Allen, L., Dockrell, D. H., Pattery, T. et al. (4 more authors) (2005) Pyocyanin production by Pseudomonas aeruginosa induces neutrophil apoptosis and impairs neutrophil-mediated host defenses in vivo. The Journal of Immunology, 174 (6). pp. 3643-3649. ISSN 0022-1767
Clearance of neutrophils from inflamed sites is critical for resolution of inflammation, but pathogen-driven neutrophil apoptosis can impair host defenses. We previously showed that pyocyanin, a phenazine toxic metabolite produced by Pseudomonas aeruginosa, accelerates neutrophil apoptosis in vitro. We compared wild-type and pyocyanin-deficient strains of P. aeruginosa in a murine model of acute pneumonia. Intratracheal instillation of either strain of P. aeruginosa caused a rapid increase in bronchoalveolar lavage neutrophil counts up to 18 h after infection. In wild-type infection, neutrophil numbers then declined steadily, whereas neutrophil numbers increased up to 48 h in mice infected with pyocyanin-deficient P. aeruginosa. In keeping with these differences, pyocyanin production was associated with reduced bacterial clearance from the lungs. Neutrophil apoptosis was increased in mice infected with wild-type compared with the phenazine-deficient strain or two further strains that lack pyocyanin production, but produce other phenazines. Concentrations of potent neutrophil chemokines (MIP-2, KC) and cytokines (IL-6, IL-1beta) were significantly lower in wild-type compared with phenazine-deficient strain-infected mice at 18 h. We conclude that pyocyanin production by P. aeruginosa suppresses the acute inflammatory response by pathogen-driven acceleration of neutrophil apoptosis and by reducing local inflammation, and that this is advantageous for bacterial survival.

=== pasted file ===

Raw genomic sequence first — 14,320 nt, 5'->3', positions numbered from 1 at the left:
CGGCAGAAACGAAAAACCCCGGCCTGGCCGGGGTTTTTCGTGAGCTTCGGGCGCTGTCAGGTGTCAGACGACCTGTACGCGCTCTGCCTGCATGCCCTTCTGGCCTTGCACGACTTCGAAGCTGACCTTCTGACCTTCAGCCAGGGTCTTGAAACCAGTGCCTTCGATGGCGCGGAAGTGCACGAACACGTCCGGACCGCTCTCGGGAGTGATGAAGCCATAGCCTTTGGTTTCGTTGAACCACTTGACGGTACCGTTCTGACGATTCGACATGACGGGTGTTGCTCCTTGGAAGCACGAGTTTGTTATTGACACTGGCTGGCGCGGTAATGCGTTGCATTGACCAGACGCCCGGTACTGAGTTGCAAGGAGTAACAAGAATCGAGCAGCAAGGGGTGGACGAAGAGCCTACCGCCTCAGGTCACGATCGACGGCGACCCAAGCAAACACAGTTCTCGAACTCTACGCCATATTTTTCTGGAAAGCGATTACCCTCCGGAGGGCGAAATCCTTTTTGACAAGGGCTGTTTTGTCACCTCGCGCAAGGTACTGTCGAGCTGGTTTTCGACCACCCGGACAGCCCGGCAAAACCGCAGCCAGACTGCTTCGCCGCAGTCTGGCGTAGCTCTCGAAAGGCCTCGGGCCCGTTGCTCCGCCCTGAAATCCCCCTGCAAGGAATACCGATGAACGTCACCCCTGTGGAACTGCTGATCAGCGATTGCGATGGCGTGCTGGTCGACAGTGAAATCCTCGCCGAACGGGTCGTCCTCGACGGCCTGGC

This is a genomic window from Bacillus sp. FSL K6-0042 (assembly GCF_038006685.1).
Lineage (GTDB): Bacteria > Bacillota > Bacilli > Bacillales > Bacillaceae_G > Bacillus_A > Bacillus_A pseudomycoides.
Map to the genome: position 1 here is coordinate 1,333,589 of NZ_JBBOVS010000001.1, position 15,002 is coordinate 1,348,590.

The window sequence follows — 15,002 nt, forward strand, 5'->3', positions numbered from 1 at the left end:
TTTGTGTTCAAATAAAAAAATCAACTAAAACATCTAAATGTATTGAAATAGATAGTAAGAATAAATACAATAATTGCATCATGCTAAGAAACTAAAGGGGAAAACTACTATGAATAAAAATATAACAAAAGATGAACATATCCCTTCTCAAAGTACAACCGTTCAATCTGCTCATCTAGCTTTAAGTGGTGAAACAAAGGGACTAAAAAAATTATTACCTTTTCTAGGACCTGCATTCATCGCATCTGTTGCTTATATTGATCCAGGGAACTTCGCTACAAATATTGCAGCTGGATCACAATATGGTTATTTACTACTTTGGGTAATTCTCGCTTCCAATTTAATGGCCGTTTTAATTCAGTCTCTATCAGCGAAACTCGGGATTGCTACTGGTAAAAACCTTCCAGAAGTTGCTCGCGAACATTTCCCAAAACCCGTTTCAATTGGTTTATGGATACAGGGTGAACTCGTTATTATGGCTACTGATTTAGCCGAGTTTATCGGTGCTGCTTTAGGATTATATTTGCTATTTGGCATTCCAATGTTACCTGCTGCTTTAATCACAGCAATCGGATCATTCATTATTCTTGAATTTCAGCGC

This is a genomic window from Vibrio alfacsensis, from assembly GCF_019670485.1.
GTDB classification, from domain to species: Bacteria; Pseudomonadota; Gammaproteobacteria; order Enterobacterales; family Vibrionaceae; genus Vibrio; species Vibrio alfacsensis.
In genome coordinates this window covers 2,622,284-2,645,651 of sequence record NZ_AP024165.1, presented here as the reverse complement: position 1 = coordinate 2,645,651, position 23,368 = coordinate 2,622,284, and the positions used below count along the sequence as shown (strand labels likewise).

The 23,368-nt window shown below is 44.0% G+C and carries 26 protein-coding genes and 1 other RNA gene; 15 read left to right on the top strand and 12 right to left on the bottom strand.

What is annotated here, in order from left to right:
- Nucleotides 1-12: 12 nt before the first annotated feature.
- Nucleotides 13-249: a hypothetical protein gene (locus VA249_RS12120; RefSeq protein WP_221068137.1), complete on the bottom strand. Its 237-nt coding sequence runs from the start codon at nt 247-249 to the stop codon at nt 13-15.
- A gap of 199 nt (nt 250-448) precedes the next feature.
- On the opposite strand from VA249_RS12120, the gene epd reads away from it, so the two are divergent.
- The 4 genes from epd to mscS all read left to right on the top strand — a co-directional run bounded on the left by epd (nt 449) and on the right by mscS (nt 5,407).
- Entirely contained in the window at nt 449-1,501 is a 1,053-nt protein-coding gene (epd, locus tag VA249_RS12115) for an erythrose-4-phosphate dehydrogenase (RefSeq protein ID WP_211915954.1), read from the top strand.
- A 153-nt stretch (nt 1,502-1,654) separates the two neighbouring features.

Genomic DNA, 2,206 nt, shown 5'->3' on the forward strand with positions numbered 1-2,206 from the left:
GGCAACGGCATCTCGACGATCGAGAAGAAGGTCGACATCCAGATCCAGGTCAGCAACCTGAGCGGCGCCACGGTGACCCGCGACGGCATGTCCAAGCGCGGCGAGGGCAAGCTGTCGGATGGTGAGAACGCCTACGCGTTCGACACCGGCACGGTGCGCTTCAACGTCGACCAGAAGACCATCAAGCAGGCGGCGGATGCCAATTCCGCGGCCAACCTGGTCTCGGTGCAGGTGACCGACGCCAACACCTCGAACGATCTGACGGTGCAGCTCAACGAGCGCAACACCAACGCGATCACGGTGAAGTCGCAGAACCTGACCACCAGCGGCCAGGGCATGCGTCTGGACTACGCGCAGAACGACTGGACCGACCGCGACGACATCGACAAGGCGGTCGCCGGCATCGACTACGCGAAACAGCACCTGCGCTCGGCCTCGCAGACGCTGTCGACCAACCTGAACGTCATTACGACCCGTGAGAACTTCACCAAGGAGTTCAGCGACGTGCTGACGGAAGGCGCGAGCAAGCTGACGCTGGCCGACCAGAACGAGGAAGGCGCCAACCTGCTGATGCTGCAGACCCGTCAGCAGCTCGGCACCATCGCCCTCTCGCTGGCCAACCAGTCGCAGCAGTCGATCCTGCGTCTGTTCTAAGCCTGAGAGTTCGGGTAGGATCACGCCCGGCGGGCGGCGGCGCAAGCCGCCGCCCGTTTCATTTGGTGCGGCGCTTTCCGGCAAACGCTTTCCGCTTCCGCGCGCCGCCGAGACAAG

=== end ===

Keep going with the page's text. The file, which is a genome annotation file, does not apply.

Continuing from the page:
|Institution:||The University of Sheffield|
|Academic Units:||The University of Sheffield > Faculty of Medicine, Dentistry and Health (Sheffield) > School of Medicine (Sheffield)|
|Depositing User:||Miss Anthea Tucker|
|Date Deposited:||29 Mar 2012 09:48|
|Last Modified:||29 Mar 2012 09:48|
|Publisher:||American Association of Immunologists|